We started by asking ourselves,
'How do you simplify decision-making? How do you make approvals go
easier? How do you minimize conflicts and overlaps and make it
easier for people to get stuff done so they are not wasting time?'
There is also a lot of uncluttering
of internal processes that has made us faster and has streamlined
It goes back to what I was saying
earlier about public companies; we aren't thinking in those terms.
We aren't worried about, "Oh boy, I've got to report the results
in however many days." That's all gone. So for my time, that's 20
percent of my time just freed up and other people's as well. We
simplified a lot of the reporting and other stuff to make it less
Now we have more time to focus on
our partners. It's stuff like that just makes you feel like you
are moving fast.
You are a pioneer. You started
out making PCs in a dorm room. You pioneered the direct sales
model for PCs. Where do you see Dell going from here? Where is the
vision for Dell today?
We obviously believe in providing
customers with choice. There isn't just one product, and there
isn't just one way to buy it. Clearly, the channel is the
prominent way that people like to buy things. We're all in with
How does it evolve? Like I said
earlier. Product companies and companies that are involved in the
channel have to evolve to provide value. As the industry shifts to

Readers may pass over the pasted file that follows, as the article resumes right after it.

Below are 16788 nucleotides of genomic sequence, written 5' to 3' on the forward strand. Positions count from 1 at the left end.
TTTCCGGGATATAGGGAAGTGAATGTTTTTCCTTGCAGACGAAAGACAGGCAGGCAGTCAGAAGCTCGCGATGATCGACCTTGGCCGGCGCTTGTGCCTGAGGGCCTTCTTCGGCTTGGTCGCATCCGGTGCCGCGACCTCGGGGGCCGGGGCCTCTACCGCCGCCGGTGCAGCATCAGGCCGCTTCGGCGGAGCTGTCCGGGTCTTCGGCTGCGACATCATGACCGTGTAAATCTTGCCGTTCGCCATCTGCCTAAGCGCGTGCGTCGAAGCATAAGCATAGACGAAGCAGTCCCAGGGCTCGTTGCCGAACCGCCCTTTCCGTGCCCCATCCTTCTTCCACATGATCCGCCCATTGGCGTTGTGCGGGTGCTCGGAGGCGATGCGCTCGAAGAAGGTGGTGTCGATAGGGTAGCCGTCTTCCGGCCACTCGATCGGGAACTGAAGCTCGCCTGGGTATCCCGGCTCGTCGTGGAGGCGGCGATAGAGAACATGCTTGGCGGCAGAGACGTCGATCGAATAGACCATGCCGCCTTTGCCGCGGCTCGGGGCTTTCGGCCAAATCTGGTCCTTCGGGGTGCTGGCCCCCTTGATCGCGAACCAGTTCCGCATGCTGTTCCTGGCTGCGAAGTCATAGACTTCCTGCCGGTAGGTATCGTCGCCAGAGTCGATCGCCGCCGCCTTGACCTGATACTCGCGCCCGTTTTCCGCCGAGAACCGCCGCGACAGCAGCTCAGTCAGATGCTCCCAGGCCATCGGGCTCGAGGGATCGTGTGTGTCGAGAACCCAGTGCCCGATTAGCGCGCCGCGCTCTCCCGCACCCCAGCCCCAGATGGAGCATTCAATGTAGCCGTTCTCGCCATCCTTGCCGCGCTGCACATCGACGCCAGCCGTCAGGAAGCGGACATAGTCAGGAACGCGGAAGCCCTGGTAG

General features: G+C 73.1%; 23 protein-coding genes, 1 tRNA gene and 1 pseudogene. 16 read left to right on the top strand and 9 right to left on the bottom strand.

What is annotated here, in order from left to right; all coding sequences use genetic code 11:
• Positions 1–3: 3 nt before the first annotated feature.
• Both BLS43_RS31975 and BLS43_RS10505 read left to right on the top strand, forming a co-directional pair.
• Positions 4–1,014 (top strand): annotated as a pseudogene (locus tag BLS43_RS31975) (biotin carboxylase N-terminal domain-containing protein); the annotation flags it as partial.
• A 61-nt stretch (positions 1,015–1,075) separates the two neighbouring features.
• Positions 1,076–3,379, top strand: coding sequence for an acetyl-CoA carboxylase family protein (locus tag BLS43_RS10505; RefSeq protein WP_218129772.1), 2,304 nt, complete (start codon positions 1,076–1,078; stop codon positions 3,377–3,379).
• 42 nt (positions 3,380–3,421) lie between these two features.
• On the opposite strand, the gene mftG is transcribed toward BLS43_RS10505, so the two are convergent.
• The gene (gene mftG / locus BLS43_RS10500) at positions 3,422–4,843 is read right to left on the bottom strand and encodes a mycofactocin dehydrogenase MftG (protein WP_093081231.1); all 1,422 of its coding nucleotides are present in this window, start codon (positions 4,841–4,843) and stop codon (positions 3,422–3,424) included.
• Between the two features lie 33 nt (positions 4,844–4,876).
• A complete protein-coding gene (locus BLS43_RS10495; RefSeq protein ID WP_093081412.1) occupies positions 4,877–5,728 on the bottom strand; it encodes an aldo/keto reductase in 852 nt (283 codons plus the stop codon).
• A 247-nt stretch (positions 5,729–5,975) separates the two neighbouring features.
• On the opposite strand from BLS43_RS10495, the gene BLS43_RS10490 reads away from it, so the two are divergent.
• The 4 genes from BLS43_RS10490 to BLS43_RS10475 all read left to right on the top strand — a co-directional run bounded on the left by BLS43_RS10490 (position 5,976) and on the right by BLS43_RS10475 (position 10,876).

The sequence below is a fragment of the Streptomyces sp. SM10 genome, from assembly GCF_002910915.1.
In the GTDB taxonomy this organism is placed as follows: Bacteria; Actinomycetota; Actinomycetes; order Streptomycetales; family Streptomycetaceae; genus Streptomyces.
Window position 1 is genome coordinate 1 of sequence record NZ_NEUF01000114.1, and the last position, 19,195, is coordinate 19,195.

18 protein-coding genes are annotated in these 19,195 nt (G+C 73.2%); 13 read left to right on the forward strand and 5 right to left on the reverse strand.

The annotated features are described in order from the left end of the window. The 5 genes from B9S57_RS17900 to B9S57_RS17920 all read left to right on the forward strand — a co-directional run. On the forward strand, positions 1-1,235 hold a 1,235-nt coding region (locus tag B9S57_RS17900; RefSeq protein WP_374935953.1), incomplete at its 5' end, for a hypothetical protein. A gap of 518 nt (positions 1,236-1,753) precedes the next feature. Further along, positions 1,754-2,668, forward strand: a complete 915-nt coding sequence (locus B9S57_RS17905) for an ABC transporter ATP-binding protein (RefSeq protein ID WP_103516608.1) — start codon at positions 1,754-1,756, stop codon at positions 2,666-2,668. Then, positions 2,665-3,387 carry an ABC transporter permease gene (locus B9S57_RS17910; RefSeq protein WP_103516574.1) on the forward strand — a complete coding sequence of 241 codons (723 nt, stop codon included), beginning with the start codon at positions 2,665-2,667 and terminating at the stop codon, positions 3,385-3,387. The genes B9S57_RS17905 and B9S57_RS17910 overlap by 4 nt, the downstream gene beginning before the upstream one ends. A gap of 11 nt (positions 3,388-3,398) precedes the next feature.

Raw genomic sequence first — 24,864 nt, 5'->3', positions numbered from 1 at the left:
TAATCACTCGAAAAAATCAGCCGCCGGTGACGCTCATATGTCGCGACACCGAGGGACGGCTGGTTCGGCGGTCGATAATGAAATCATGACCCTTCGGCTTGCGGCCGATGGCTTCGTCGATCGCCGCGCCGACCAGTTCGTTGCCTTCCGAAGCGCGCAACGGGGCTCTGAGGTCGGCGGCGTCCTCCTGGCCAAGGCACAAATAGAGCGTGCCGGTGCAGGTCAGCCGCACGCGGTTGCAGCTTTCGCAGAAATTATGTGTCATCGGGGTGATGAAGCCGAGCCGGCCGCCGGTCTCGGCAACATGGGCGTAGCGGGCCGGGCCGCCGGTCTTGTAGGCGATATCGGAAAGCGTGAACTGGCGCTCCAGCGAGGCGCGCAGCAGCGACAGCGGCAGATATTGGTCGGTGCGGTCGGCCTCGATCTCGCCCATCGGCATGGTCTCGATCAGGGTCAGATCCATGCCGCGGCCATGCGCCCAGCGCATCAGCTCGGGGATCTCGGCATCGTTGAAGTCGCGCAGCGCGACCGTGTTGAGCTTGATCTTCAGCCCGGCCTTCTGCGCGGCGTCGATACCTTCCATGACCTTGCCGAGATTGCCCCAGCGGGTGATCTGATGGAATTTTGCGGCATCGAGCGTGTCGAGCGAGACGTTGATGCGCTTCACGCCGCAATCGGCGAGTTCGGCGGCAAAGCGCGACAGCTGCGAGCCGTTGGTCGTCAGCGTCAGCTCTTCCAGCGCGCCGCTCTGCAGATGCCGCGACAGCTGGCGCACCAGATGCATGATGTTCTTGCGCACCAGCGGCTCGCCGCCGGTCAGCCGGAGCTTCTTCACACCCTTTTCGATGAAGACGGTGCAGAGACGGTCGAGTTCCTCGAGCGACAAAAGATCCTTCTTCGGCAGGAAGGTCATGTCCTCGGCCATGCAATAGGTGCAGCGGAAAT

service provider models, product models, Software-as-a-Service
model -- whatever it might be -- we focus on the ultimate set of
solutions that customers need to get things done.
We are investing to build those
solutions and making sure we have access to go get in front of
those customers. That's increasing with our channel partners.
Dell has always maintained an
open strategy, allowing anybody's software to run on your
hardware. Can you talk about the importance of keeping the Dell
stack an open environment?
Look at what we have done in
networking. That's absolutely the case. We've been early to
embrace software-defined with Cumulus and Big Switch and some
other unannounced partnerships.
And then if you look our footprint
with software-defined storage, we have relationships with
Microsoft Storage Spaces. Then there are VSANs we do business
with, companies such as Nexenta and Nutanix. In our OEM business,
we provide appliances to Pure Storage and a big, long list of
others. We are the go-to guys, so we continue to invest in that